The criteria to qualify as a black asset manager is the same as those used by the 27 four Investment Managers Annual BEE.conomics Transformation in Asset Management Survey:
* A minimum of 50% black ownership with accompanying voting rights;
* A minimum of 50% black representation at board level; and
* At least 50% black individuals in senior fund-management positions.
Kagiso Asset Management’s risk-adjusted investment performance over the past five years across the funds and asset classes where they compete were exemplary. The company’s retail offering is primarily equity and multi-asset class funds and it did not qualify for the coveted Raging Bull Award for the South African Manager of the Year, as Kagiso does not offer retail products with track records of at least five years across all four major asset classes (South African equity and real estate, South African interest-bearing and multi-asset income, South African multi-asset, and global and worldwide).
According to the 27four survey, the number of black asset management companies increased from 14 in 2009 to 48 last year. But these companies find it difficult to break into the investment industry. Of the estimated R5 trillion in assets available to private sector asset managers, only 10%, or about R490 billion, is managed by black asset managers.
Kagiso Asset Management was founded as a joint venture between the Kagiso Group and Coronation Fund Managers in 1999 and is a subsidiary of Kagiso Tiso Holdings, the investment arm of the Kagiso Trust and the Tiso Foundation, which focuses on social upliftment programmes to poor communities in South Africa.
According to the 27four survey, Kagiso Asset Management is the fourth-largest black asset manager and had R38bn under management in 2018.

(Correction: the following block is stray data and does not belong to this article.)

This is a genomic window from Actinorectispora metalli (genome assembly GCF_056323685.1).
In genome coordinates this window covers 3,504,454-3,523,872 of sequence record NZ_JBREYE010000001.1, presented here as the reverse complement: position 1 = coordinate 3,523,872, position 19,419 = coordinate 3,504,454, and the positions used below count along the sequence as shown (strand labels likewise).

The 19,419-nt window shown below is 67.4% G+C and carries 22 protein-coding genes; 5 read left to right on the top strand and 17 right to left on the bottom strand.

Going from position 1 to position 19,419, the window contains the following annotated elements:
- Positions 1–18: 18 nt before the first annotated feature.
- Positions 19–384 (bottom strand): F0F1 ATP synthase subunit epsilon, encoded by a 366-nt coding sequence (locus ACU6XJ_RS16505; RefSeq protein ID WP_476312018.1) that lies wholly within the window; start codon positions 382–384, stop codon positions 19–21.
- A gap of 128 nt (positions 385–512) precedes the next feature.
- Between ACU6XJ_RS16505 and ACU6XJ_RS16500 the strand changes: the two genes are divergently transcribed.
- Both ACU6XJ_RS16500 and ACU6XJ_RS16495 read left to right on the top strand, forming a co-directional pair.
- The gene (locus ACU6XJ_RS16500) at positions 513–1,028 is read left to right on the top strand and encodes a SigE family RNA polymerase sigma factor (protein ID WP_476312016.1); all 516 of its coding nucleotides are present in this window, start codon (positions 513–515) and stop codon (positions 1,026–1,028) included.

Kagiso Asset Management had the third-highest asset-weighted ratings among registered collective investment scheme companies and the seventh highest rating out of 75 competitors in the broader South African equity and real estate category based on risk-adjusted performance.
The exemplary performance was repeated in the broader South African multi-asset equity category where Kagiso had the third-highest asset-weighted rating and the eighth highest rating out of 106 competitors, third-party managers included.
All six of Kagiso’s funds achieved above-average ratings, while three funds made it into the top 10% of their sub-categories.
The Kagiso Stable Fund had the fourth-highest rating out of 77 funds, the Kagiso Islamic Equity Fund had the sixth-highest rating out of 91 funds, while the Kagiso Protector Fund had the fourth-highest rating out of 50 funds.
Kagiso’s investment philosophy and strategy is unique, because they make decisions based on their perceived mispricings in the market. They aim to buy an investment at prices well below their estimation of the intrinsic value of the investment, hold them while the investment delivers strong cash returns and sell the investment when it moves above their perceived intrinsic value. After that the investment is ignored until it offers value again. Yes, a pure intrinsic value manager.
They do, however, recognise that, being an intrinsic value manager and a not market chaser, circumstances may change, resulting in getting out too soon or investing too early.
Other black-owned asset managers, such as Aeon Investment Management and Pan African Fund Managers, have excelled in their respective specialist investment fields.
The black asset management industry has turned out to be a significant job creator. The total number of employees grew by more than 62% between 2015 and 2018, from 346 to 563.
The transfer of skills and experience is crucial to grow the black asset management industry. It is imperative for the big funds and their consultants either to include them as managers of some of their assets or at least to give them an ear.
Transformation goes deeper than having a broad-based black economic empowerment rating. The big asset managers were also small at one time.
Ryk de Klerk is an independent analyst.